Mysore celebrates Vijayadashami
Mubeen Khan | 25 Oct 2012

Dasara is a 10-day festival in Mysore culminating on Vijayadashami or tenth day. The day marks the successful conclusion of the preceding nine days. Vijayadashami is also a day of victory of the King and his subjects, be it in a battle or day-to-day governance.

THE PRECEDING nine days of Navarathri have celebrations starting only after six days.   The sixth day is in honour of goddess Saraswathi. Eight day is dedicated to Durga and Ninth day is for Lakshmi, goddess of wealth. On tenth day a grand spectacular Procession is held which starts from Mysore Palace and ends in Bannimantap. In Karnataka, Dasara is observed as State festival.

Over the years Mysore has become synonymous with the Dasara festival. Dasara is the most extravagant festival of Mysore. This festival has been celebrated in Mysore with great pomp and show since centuries. This tradition is still carried on over the years.  According to Hindu mythology the festival celebrates and commemorates the victory of Goddess Chamundeshwari after slaying the demon Mahishasura and the triumph of good over evil. The Dasara festivities have become an integral part of the culture and life in Mysore.

During the 10 day festivities the normally clam, slow, peaceful city erupts into life and every street and street corner is bustling with activity. House, shops and important buildings in the city are decorated and illuminated for the period of the celebrations. Today Dasara in Mysore has become the state festival of Karnataka. As part of the celebrations renowned musicians of Karnataka and from outside perform in front of the illuminated Palace. The Palace is open to the public and the royal throne is displayed. The State Government arranges music, dance, and folk dance performances, doll shows. Wrestling and sports competitions are held.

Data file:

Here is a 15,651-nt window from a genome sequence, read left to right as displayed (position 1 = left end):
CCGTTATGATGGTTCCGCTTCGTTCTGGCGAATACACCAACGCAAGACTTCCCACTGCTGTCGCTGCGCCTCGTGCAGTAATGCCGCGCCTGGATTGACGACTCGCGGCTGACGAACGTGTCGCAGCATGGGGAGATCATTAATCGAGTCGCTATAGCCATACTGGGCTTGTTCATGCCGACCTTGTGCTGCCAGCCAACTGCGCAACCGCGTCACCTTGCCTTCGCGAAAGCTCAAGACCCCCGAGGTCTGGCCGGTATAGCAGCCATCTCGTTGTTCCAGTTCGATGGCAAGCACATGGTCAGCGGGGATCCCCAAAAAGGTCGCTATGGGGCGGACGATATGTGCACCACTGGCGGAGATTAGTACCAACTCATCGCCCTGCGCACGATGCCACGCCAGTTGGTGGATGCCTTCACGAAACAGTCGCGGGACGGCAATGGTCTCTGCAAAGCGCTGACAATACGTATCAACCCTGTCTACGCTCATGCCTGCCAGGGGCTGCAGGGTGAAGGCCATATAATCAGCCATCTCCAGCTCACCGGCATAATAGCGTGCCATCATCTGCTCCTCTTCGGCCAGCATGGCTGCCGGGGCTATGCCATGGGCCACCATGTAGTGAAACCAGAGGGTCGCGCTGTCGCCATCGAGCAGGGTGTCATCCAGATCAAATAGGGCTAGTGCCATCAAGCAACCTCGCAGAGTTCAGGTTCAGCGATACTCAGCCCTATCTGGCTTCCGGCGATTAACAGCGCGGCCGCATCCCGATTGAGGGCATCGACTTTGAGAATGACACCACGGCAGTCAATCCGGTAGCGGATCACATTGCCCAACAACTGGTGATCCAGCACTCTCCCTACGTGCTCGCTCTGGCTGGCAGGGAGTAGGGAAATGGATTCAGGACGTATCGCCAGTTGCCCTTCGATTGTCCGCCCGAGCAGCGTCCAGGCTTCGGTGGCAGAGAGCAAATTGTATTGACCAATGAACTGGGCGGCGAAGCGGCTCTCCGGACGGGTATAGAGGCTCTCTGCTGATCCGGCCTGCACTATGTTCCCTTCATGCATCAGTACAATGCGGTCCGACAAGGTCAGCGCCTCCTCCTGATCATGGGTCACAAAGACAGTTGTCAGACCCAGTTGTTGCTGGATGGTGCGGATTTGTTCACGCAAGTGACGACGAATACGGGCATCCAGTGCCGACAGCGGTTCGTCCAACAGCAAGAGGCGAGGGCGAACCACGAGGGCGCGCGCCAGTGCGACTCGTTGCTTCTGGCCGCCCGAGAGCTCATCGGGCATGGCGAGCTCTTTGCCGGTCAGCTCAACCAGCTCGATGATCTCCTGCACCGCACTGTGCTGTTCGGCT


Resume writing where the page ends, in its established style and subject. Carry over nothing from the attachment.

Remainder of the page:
On Vijayadashami, the traditional Dasara procession (locally known as Jumboo Savari) is held on the streets of Mysore city. The main attraction of this procession is the idol of the Goddess Chamundeshwari which is placed on a golden mantapa on the top of a decorated elephant. This idol is worshipped by the royal couple and other invitees before it is taken around in the procession. The procession displays some traditional items of the royal family and also colourful tableaux, dance groups, music bands, decorated elephants, horses and camels form a part of the procession which starts from the Mysore Palace and culminates at a place called Bannimantap where the banni tree (Prosopis spicigera) is worshipped. According to a legend of the Mahabharata, banni tree was used by the Pandavas to hide their arms during their one-year period of Agnatavasa (living life incognito). Before undertaking any warfare, the kings traditionally worshipped this tree to help them emerge victorious in the war. The processions ends with an event held in the grounds at Bannimantap called as Panjina Kavayatthu (torch-light parade) with some stunning display of fireworks.

Lighting of Mysore Palace is the main attraction of the ten-day Mysore Dasara festival is the Mysore Palace which is illuminated daily with nearly 1 lakh bulbs from 7 pm to 10 pm on all days of the festival. Crores of rupees is spent every year towards maintenance of its illumination alone. Various cultural and religious programs highlighting the dance, music and culture of the State of Karnataka are performed in front of the illuminated Palace.

A two-month long Dasara Exhibition is held at the Doddakere Maidan, in which several business and industrial houses take part. Apart from this a Food and Film festival is also organized. During the festivities special religious ceremonies are held at different temples in Mysore especially the Chamundeshwari Temple on top of the Chamundi Hills. The high point of the Dasra celebrations is the Vijayadashami procession held on the tenth day. The finale of the celebrations is the state organized procession consisting of floats, the police and their bands, mounted guards in royal livery and folk artists perform to their best.